Fast IT is the way forward for businesses looking to compete and thrive in the rapidly changing IoE economy. Is your organization ready for the transformation?

Here are a few questions to consider as you evaluate your organization’s readiness:

  • How confident are you in your current network’s ability to propel your business into the future?
  • What are your top three concerns about your network?
  • What are the criteria you see as crucial for your organization to adopt a Fast IT model?
  • How will next-gen networking affect your IT staff, role and influence?

7 14 Cisco_IDG_Twitter v2

Join me on Twitter this Friday, July 18 at 10 a.m. PST/1 p.m. EST for insights and feedback about the #FutureOfIT, the #InternetofEverything and your organization in the #InnovateThink Tweet Chat.

Follow @JosephMBradley to learn more about the Internet of Everything and how companies must embrace Fast IT to fully maximize the value of the Internet of Everything for both themselves and their customers. Join the discussion by simply using hashtags #InnovateThink and #FutureOfIT on Twitter to join the conversation.

Learn more about the role of Fast IT in an Internet of Everything world:

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HAVEX Proves (Again) that the Airgap is a Myth: Time for Real Cybersecurity in ICS Environments

July 3, 2014 at 7:00 am PST

The HAVEX worm is making the rounds again. As Cisco first reported back in September 2013, HAVEX specifically targets supervisory control and data acquisition (SCADA), industrial control system (ICS), and other operational technology (OT) environments. In the case of HAVEX, the energy industry, and specifically power plants based in Europe, seems to be the primary target. See Cisco’s security blog post for technical details on this latest variant.

When I discuss security with those managing SCADA, ICS and other OT environments, I almost always get the feedback that cybersecurity isn’t required, because their systems are physically separated from the open Internet. This practice, referred to in ICS circles as the “airgap”, is the way ICS networks have been protected since the beginning of time; and truth be told, it’s been tremendously effective for decades. The problem is, the reality of the airgap began to disappear several years ago, and today is really just a myth.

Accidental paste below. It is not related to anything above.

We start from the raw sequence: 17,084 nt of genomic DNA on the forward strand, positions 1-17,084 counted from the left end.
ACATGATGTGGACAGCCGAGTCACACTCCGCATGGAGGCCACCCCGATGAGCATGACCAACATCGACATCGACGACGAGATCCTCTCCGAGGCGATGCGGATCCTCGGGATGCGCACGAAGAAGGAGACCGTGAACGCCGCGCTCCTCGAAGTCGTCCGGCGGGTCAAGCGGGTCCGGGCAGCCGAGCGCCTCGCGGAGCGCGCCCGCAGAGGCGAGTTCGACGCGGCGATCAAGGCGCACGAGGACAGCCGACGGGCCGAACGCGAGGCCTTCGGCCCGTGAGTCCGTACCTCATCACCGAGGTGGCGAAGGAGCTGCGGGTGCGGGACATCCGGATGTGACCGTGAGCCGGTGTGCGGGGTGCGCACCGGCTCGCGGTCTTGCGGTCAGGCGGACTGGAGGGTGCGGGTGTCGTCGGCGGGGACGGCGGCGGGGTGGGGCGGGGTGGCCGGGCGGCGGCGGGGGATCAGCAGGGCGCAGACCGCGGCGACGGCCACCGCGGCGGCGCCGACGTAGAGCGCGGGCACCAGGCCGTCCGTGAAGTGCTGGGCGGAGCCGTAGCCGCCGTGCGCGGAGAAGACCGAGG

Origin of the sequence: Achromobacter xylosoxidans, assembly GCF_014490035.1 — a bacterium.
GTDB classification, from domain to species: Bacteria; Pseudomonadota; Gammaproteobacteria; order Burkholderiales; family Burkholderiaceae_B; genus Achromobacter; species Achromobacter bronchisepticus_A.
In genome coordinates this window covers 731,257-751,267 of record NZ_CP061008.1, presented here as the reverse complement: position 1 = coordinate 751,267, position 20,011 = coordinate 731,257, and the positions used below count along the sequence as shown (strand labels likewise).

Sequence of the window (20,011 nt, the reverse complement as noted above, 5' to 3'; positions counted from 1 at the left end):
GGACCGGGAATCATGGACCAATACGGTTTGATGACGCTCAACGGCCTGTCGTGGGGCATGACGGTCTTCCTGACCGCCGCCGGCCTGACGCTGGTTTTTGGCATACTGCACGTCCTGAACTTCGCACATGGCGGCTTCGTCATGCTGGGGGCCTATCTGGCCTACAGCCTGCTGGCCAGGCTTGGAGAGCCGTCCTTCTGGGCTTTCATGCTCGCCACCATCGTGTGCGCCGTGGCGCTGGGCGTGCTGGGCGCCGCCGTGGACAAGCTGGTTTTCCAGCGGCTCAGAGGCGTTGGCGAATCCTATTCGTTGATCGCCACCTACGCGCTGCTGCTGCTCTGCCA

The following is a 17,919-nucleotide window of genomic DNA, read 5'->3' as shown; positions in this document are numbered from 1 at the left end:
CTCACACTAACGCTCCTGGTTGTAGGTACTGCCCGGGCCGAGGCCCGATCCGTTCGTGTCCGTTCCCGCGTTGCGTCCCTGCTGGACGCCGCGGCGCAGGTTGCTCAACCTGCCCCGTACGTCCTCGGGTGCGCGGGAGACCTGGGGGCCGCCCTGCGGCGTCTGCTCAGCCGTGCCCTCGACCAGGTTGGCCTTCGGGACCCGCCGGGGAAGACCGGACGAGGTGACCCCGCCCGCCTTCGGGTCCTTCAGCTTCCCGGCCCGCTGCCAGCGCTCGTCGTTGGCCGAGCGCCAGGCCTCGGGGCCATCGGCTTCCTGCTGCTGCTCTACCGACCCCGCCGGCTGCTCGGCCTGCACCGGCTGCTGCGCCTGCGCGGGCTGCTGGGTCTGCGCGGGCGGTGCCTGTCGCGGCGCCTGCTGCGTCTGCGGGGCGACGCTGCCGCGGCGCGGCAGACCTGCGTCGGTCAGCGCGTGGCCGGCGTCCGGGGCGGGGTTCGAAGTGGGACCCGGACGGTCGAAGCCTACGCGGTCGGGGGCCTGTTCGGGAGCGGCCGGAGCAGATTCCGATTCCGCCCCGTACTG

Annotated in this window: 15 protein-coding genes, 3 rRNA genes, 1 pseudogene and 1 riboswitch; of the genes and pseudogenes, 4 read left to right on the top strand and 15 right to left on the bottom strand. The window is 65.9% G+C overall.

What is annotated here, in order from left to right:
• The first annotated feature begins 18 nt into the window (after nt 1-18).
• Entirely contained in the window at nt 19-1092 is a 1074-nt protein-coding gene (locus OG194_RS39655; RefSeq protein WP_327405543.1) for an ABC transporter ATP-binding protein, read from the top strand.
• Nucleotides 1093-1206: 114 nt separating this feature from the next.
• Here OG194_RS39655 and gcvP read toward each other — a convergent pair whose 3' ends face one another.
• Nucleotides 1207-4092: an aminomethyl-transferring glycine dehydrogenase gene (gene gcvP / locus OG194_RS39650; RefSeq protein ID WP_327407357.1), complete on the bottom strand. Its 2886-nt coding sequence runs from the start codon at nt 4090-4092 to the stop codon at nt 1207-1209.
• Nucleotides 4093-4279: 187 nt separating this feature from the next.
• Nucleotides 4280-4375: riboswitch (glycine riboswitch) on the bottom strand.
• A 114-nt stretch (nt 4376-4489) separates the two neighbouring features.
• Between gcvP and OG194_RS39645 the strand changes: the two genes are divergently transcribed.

Today, networks of all types are more connected than ever before. Gone are the days where only information technology (IT) networks are connected, completely separated from OT networks.  OT networks are no longer islands unto themselves, cut off from the outside world. Technology trends such as the Internet of Things (IoT) have changed all of that. To gain business efficiencies and streamline operations, today’s manufacturing plants, field area networks, and other OT environments are connected to the outside world via wired and wireless communications – in multiple places throughout the system! As a result, these industrial environments are every bit as open to hackers and other cyber threats as their IT counterparts. The main difference, of course, is that most organizations have relatively weak cybersecurity controls in these environments because of the continued belief that an airgap segregates them from the outside world, thereby insulating them from cyber attacks. This naivety makes OT environments an easier target.

The authors of HAVEX certainly understand that OT environments are connected, since the method of transmission is via a downloadable Trojan installed on the websites of several ICS/SCADA manufacturers. What’s considered a very old trick in the IT world is still relatively new to those in OT.

It’s absolutely essential that organizations with ICS environments fully understand and embrace the fact that IT and OT are simply different environments within a single extended network. As such, cybersecurity needs to be implemented across both to produce a comprehensive security solution for the entire extended network. The most important way to securely embrace IoT is for IT and OT to work together as a team. By each relinquishing just a bit of control, IT can retain centralized control over the extended network – but with differentiated policies that recognize the specialized needs of OT environments.

We’ll never completely bulletproof our systems, but with comprehensive security solutions applied across the extended network that provide protection before, during, and after an attack, organizations can protect themselves from most of what’s out there. A significant step in the right direction is to understand that the airgap is gone forever; it’s time to protect our OT environments every bit as much as we protect our IT environments.